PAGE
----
Digital democracy Tunisia

Report: Monitoring Tunisia's election campaigns on social media — what the watchdog did not see

DRI Tunisia and the Tunisian Association for Integrity and Democracy of Elections (ATIDE) have just published a report that summarizes findings from monitoring the 2019 legislative and presidential election campaigns on social media between 15 May and 13 October 2019.

With 7.4 million users, Facebook is by far the social media that is most used by Tunisians. It is also their main source of information on electoral matters. Because of the unique platform Facebook offers to political actors, DRI and ATIDE decided to monitor how electoral campaigning took place on it for the presidential and legislative elections of 2019.

The most highlighted finding was that while they may contribute to electoral victory and spark debates online, political advertising on social media is no substitute for political engagement with voters in real life.

Another important finding was that a large part of the political campaigning that took place on Facebook was conducted by undeclared political actors, and therefore went undetected by official monitoring bodies such as the ISIE or HAICA.

These findings were presented during a dedicated panel event in Tunis on 12 February 2020. The presentation was followed by a Q&A session and recommendations to different actors in Tunisia’s political scene.

Two notable recommendations were addressed to ISIE and Facebook:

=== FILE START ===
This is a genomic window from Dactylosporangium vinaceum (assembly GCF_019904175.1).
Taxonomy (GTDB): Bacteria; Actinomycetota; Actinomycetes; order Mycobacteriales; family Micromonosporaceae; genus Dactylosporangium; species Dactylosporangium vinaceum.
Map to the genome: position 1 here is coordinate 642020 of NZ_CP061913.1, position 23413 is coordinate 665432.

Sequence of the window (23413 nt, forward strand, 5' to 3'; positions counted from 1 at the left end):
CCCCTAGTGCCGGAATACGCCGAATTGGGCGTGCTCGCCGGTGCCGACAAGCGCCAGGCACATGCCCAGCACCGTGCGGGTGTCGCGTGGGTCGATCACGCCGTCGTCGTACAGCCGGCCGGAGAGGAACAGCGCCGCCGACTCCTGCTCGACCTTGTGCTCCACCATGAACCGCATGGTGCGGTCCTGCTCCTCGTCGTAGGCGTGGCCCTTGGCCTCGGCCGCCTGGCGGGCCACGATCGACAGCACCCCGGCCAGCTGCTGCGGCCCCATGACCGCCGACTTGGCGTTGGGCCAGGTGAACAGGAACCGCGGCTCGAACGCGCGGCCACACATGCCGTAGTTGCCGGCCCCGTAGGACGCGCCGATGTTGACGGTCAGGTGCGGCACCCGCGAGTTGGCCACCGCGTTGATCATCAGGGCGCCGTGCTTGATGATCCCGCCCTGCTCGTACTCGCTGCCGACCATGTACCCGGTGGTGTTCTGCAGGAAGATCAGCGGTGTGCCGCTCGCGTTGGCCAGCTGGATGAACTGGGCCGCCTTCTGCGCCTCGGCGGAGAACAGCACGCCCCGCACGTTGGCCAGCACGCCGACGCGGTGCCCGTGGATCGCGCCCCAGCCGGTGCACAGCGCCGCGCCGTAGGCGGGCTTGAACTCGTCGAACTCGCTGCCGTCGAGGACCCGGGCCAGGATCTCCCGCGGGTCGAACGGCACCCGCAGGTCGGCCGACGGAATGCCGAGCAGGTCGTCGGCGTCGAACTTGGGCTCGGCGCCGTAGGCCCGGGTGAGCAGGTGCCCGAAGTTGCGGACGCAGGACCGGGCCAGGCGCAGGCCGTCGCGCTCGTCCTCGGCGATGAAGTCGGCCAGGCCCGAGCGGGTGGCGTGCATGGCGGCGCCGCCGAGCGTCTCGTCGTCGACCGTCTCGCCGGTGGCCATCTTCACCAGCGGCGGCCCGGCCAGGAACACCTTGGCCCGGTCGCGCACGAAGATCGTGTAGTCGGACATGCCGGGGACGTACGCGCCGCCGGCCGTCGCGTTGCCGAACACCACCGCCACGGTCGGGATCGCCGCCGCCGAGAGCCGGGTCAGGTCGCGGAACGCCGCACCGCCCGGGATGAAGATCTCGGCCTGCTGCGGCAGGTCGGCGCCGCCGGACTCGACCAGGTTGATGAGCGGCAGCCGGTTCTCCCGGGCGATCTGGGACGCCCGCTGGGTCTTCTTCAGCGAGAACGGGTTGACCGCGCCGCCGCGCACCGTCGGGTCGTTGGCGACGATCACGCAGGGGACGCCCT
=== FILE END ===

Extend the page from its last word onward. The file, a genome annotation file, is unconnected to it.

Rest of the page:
• Facebook should build a proper Ads Library for Tunisia, on a par with what it provides in other countries. This Ads Library should provide a history of all political sponsored messages (past and current) for each page and should provide a full, open-access report that allows anyone to "explore, filter and download data for ads about social issues, elections or politics. See overall spending totals, spending by specific advertisers and spend data by geographic location".
  • Facebook should enforce Tunisian electoral regulations, notably, during electoral silence days, by refusing sponsored political messages and making efforts to take down political messages from identified political or party pages.
  • ISIE should revise electoral regulations to better account for the fact that a large part of political campaigning now takes place on social media.

Read the full report below. 


DRI-SMM-Report-EN-Web Download
DRI-SMM-Report-AR-Web Download
Tags: Elections